Seeking Alpha
We cover over 5K calls/quarter
Profile| Send Message| ()  

Executives

Philip Hawk - Chairman & CEO

Ted Owen - Executive Vice President & CFO

Pete Wallace - Executive Vice President & COO

Analysts

Matt Duncan - Stephens Inc.

Richard Wesolowski - Sidoti & Company

Tristan Richardson - D.A. Davidson

Arnold Ursaner - CJS Securities Inc.

Tahira Afzal – KeyBanc Capital Markets Inc.

Adam Thalhimer - BB&T Capital Markets

Martin Malloy – Johnson Rice & Company

John Krulock - Bluefin Investment Management

Team, Inc. (TISI) F2Q13 Earnings Call January 8, 2013 9:00 AM ET

Operator

Good day, ladies and gentlemen, and welcome to the Second Quarter 2013 Team Web Conference Call. My name is Carissa and I will be your coordinator for today. (Operator Instructions) As a reminder, this conference is being recorded for replay purposes. I will now turn the presentation over to your host for today’s conference, Mr. Phil Hawk, Chief Executive Officer. Please proceed.

Philip Hawk

Thank you, Carissa, and good morning and Happy New Year to everyone. It's my pleasure to welcome you to the Team web conference call to discuss recent company performance. Again, my name is Phil Hawk, I'm the Chairman and CEO of Team. Joining me again today is Mr. Ted Owen, the company's Executive Vice President and Chief Financial Officer. Also joining us on the call today for the first time is Mr. Pete Wallace, Team’s Executive Vice President & Chief Operating Officer. A little later in the call I will provide a brief introduction of Pete, describing his experience and background.

The purpose of today’s conference call is to discuss our recently released financial results for the company’s second fiscal quarter ending November 30, 2012. As with past calls, our primary objective is to provide our shareholders and potential shareholders with an enhanced understanding of our company's performance and prospects. This discussion is intended to supplement our quarterly earnings releases, filings to the SEC, as well as our annual report.

Ted will begin with a review of the financial results, then Pete will provide some additional details and perspectives on our operating performance and priorities. I will then follow Ted and Pete with a few personal observations about our performance and prospects. Following these remarks, we'll take questions from our listeners.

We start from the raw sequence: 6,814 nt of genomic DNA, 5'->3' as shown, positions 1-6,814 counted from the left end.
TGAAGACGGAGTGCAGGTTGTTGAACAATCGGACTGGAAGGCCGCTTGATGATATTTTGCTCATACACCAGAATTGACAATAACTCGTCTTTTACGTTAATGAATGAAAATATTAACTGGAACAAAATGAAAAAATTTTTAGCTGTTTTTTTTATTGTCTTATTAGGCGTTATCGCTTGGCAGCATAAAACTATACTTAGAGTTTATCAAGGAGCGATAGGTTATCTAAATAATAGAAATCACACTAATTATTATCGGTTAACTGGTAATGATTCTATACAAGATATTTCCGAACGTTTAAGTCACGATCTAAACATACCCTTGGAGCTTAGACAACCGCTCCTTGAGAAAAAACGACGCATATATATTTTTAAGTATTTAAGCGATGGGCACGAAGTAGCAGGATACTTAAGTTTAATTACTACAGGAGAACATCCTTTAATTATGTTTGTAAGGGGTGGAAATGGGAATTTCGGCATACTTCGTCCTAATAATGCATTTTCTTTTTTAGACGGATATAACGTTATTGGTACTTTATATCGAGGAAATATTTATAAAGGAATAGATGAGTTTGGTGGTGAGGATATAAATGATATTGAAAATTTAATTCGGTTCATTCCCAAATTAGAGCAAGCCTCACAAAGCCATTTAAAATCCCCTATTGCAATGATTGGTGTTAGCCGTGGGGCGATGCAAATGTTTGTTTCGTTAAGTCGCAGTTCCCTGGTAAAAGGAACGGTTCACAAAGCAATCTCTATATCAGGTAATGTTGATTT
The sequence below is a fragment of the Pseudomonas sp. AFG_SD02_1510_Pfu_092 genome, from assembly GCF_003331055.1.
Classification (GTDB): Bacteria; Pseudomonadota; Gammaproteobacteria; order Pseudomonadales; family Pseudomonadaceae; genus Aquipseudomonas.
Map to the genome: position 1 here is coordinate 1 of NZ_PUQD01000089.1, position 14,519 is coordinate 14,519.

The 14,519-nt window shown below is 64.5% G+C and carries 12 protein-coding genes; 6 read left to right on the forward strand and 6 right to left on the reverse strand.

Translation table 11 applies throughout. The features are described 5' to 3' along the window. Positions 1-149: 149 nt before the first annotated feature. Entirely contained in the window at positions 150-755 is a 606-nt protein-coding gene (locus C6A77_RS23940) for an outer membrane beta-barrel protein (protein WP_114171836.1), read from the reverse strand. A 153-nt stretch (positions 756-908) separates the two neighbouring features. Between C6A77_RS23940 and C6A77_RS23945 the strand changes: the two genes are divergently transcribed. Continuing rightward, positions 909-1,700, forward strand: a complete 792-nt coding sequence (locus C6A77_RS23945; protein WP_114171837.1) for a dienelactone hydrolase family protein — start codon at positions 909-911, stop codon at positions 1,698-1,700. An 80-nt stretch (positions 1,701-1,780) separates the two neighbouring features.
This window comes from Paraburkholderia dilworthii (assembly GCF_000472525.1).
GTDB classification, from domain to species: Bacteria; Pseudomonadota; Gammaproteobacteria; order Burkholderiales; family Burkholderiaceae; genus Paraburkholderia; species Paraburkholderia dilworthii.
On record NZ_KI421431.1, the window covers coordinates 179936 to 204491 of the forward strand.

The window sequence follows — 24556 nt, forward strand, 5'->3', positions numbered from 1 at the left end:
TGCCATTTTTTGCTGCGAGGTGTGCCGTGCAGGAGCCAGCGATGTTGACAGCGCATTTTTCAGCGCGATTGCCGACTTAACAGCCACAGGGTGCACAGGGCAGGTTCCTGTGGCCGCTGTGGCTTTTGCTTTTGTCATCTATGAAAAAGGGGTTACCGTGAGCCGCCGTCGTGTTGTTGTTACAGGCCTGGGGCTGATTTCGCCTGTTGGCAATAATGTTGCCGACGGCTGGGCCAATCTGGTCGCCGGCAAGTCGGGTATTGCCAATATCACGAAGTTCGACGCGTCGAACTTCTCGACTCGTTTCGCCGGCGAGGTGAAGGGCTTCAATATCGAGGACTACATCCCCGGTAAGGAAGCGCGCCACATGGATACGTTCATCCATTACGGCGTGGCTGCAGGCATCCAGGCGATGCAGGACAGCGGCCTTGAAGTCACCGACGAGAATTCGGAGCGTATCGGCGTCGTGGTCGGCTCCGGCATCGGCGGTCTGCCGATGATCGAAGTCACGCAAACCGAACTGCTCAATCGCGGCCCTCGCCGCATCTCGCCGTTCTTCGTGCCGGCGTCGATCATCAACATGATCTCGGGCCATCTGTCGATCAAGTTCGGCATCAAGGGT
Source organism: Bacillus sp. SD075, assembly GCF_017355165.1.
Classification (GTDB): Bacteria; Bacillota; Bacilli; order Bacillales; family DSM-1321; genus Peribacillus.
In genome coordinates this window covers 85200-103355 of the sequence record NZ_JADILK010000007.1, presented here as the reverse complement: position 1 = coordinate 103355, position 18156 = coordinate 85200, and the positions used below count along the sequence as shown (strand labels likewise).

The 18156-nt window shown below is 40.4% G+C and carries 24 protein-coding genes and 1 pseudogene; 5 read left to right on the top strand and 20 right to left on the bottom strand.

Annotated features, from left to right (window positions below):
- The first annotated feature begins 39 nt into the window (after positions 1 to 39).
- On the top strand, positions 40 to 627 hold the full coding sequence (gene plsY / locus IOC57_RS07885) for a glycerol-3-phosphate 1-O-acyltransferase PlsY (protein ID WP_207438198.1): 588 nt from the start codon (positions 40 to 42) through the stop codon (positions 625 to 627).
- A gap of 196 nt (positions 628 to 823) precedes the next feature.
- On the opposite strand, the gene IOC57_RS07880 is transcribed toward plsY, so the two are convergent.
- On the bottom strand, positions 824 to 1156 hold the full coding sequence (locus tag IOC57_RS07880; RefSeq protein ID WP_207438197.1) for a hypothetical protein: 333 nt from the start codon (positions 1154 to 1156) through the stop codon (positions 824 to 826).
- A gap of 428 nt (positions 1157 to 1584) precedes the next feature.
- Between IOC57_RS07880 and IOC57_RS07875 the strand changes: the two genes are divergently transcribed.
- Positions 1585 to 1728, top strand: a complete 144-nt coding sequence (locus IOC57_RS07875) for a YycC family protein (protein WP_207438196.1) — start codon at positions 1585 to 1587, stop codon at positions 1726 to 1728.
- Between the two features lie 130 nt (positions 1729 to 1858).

Ted, with that, let me turn it over to you.

Ted Owen

Thank you, Phil. First, as usual, I want to remind everyone that any forward looking information that we discuss today is being provided in accordance with the provisions of the Private Securities Litigation Reform Act of 1995. We have made reasonable efforts to ensure that the information, assumptions and beliefs upon which this forward-looking information is based are current, reasonable and complete. However, a variety of factors could cause actual results to differ materially from those anticipated in any forward-looking information. A description of those factors is set forth in the company's SEC filings.

Accordingly, there can be no assurance that the forward-looking information discussed today will occur or that our objectives will be achieved. We assume no obligation to publicly update or revise any forward-looking statements made today or any other forward-looking statements made by the company, whether as a result of new information, future events or otherwise.

And now for the financial results. Once again, I am pleased to report the best second quarter of operating results in our history and our first ever $200 million revenue quarter. For the second quarter, net income available to shareholders net income was $13.9 million or $0.66 per share on revenues of $201 million. That’s an increase of $43 million or 27% over last year’s second quarter. Nearly 90% of the growth in the second quarter was organic.

For the year to date, revenues were $362 million, up 21% over last year. Earnings were $1.03 per diluted share, compared to adjusted earnings per share last year of $0.86. We continue to be on track for a record year.

Now with respect to some cash flow related items. Capital expenditures for the quarter were $6.9 million. Depreciation and amortization was $5.1 million and noncash compensation expense was $1.2 million. EBITDA for the quarter was $29.4 million and on a trailing 12-month basis was $86.5 million. At November 30, our total debt was $105.5 million. Our cash was $34.5 million and thus net debt was $71 million. Our net debt to trailing 12-month EBITDA continued to be less than 1:1.

And with that, Phil, I will turn it back to you.

Philip Hawk